If you look carefully this figure represents the loan you took to buy your home!

Similarly, at the Budget level, it indicates the amount the Govt has to borrow to meet its annual targets.

Primary Deficit(PD) is measured by fiscal deficit less interest payments. Primary Deficit (PD) = FD – Payment of Interests from previous loans

PD has special significance.

It shows what the Fiscal Deficit would've been for this particular year if no interests were to be paid. It ignores the loans taken by the previous Govts. in previous financial years.It talks about the health of our economy. Lets understand how

Lets consider few cases.

1. PD = 0.

It implies FD = Payment of Interests from previous loans.

This implies that the present government has recognized the need to tighten its belt, is now balancing its budget and FD is due to mess created by previous governments who borrowed irresponsibly.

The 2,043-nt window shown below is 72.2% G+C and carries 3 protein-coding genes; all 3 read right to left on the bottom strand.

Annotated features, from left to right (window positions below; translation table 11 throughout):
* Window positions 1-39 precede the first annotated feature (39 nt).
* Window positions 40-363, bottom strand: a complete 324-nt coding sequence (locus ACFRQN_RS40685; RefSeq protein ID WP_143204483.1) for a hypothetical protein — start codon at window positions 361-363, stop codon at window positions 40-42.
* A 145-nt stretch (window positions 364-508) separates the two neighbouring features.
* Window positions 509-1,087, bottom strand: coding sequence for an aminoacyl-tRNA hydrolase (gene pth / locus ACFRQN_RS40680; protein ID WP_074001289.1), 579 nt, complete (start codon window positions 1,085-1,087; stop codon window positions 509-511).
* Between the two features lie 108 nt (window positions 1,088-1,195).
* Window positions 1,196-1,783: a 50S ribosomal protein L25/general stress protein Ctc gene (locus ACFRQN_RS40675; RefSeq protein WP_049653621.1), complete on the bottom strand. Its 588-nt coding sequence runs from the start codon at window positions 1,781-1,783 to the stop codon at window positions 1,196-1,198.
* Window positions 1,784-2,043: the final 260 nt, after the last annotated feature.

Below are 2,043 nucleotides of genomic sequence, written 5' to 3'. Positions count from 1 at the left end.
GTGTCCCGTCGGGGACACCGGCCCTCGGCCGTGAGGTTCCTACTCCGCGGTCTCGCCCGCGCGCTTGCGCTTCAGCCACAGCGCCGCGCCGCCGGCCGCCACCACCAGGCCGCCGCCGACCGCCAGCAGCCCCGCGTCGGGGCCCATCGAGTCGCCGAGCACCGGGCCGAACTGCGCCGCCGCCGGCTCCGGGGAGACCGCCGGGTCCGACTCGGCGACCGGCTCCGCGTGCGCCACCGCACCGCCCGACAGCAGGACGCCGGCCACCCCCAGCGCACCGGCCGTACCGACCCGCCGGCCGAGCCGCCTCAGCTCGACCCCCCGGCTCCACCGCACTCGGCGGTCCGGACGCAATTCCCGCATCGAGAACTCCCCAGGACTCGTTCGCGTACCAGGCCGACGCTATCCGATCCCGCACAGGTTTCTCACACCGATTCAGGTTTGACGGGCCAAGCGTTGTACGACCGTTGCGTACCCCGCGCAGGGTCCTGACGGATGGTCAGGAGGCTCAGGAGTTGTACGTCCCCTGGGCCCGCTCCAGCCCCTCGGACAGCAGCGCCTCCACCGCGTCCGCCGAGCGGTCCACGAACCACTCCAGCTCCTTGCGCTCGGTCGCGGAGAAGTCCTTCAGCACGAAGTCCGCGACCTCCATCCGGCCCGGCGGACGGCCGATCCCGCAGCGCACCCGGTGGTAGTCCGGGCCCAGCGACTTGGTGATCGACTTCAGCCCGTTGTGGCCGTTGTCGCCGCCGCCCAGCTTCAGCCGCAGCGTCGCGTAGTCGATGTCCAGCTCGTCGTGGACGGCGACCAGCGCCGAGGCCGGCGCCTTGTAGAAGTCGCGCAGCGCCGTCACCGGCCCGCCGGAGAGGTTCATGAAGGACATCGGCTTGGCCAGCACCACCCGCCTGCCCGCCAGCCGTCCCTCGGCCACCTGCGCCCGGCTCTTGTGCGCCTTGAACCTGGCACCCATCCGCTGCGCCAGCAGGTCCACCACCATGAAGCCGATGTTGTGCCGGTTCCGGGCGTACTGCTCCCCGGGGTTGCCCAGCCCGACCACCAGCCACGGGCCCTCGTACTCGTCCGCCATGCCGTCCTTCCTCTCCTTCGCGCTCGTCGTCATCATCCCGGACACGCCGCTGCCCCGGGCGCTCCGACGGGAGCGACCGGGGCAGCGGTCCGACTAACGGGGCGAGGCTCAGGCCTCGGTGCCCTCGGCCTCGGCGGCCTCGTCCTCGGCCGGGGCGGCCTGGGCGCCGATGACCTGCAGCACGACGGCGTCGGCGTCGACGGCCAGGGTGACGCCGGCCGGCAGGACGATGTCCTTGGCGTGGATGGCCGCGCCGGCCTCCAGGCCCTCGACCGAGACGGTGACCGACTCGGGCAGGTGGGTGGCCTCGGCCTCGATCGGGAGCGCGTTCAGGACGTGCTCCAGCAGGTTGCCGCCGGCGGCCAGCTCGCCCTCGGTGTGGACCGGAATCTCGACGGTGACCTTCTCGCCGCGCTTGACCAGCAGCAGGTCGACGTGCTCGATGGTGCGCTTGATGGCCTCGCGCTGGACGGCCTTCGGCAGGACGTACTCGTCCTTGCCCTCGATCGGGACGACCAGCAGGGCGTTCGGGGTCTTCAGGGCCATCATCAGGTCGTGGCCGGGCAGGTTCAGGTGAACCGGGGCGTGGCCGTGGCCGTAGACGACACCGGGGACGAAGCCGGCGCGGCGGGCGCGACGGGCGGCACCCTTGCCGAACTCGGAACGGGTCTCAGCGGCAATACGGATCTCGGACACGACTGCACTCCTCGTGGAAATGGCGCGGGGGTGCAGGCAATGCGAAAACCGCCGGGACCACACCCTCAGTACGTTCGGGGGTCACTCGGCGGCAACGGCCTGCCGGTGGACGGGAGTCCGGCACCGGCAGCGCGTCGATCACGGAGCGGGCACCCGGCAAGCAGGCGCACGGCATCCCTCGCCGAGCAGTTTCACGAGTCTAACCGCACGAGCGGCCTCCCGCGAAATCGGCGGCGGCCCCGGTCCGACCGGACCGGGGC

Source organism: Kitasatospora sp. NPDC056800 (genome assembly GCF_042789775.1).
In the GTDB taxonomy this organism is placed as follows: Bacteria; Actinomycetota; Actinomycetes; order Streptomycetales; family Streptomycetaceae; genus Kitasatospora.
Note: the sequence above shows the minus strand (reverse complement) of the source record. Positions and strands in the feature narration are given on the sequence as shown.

2. PD = FD

It implies that Payment of Interests from previous loans are 0. Meaning we are taking loans to meet other targets and not payment of past loans. This implies previous governments acted very responsibly and balanced their budgets.

There is another kind of Deficit – Effective Revenue Deficit(ERD)

This was introduced in 2012 – 2013. This deficit tries to take into account the asset creation that happens at the state level.

ERD = RD – (grants for creation of capital assets)

We included all loans given to the states as one single category, revenue expenditure, without classifying which ones are being used for asset creation i.e. Capital Expenditure and which ones to meet other expenses i.e. Revenue Expenditure.

Those which are used for asset creation at the state level are subtracted from the revenue deficit to arrive at Effective Revenue Deficit.

By:: Shubham mishra


Budget Deficits Explained,,, Budget Deficits Explained,,, Reviewed by Knowledge Philic on 19:33:00 Rating: 5